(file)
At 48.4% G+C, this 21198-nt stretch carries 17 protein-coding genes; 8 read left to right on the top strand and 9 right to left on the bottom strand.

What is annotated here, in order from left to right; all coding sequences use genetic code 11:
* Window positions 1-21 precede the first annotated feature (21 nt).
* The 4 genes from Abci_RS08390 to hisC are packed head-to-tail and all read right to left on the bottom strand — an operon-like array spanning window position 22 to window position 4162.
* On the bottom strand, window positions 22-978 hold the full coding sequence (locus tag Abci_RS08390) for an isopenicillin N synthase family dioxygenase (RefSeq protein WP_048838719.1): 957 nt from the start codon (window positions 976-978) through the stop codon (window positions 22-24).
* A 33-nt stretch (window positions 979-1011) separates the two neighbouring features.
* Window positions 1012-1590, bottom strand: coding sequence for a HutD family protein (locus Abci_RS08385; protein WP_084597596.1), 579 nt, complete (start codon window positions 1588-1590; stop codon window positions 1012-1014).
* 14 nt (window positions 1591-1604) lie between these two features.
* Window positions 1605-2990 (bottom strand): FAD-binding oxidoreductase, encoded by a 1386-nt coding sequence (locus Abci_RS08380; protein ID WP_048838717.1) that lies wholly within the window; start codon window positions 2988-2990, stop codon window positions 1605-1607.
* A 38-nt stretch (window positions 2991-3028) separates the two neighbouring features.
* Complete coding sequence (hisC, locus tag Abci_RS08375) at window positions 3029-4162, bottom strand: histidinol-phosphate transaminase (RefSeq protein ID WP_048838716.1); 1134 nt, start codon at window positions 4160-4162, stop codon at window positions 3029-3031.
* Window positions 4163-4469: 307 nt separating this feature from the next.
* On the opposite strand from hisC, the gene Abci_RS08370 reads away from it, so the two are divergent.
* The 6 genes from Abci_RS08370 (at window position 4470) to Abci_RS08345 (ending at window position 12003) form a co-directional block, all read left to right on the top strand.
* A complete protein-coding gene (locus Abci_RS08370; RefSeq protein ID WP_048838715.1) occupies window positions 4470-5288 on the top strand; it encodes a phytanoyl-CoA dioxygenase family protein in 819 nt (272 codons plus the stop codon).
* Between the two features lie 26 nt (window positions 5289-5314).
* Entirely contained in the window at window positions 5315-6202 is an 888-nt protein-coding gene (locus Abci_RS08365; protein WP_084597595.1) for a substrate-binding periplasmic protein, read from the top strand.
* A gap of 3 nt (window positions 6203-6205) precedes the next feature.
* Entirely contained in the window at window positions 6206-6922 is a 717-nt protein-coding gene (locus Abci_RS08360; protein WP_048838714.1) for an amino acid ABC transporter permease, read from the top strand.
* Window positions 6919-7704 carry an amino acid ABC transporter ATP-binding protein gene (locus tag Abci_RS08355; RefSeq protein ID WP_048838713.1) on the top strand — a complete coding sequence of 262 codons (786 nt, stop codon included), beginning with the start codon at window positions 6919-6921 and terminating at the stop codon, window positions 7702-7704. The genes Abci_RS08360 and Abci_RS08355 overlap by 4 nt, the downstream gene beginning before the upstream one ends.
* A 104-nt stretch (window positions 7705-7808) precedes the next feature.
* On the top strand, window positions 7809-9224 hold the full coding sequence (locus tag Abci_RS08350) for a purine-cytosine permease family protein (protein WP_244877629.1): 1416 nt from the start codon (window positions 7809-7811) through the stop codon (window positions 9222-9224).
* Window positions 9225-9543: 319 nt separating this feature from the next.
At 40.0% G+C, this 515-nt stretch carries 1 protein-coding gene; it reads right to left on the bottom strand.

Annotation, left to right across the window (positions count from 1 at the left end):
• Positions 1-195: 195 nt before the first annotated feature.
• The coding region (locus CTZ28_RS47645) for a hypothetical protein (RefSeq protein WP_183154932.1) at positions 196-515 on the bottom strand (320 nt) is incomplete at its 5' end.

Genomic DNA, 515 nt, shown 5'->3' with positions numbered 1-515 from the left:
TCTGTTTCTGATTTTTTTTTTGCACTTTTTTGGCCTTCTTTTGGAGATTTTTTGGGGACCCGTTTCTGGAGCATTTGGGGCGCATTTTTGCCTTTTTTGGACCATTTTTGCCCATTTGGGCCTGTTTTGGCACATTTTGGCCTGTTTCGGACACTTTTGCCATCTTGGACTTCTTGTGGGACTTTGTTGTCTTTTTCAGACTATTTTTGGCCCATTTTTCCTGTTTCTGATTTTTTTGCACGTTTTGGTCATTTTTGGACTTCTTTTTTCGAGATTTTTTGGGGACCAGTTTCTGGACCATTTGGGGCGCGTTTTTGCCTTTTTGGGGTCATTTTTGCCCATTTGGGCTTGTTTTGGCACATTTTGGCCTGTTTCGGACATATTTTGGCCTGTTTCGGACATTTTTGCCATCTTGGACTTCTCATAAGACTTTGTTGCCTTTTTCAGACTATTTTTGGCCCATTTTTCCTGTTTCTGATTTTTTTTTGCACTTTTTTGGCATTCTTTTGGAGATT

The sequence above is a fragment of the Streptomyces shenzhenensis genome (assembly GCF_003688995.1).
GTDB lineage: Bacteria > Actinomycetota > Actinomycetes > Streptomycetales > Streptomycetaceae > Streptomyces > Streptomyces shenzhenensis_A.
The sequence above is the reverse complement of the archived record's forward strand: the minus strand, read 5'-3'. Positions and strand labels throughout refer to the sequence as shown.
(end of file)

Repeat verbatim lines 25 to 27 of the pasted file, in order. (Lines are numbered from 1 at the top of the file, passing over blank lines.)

Annotation, left to right across the window (positions count from 1 at the left end):
• Positions 1-195: 195 nt before the first annotated feature.
• The coding region (locus CTZ28_RS47645) for a hypothetical protein (RefSeq protein WP_183154932.1) at positions 196-515 on the bottom strand (320 nt) is incomplete at its 5' end.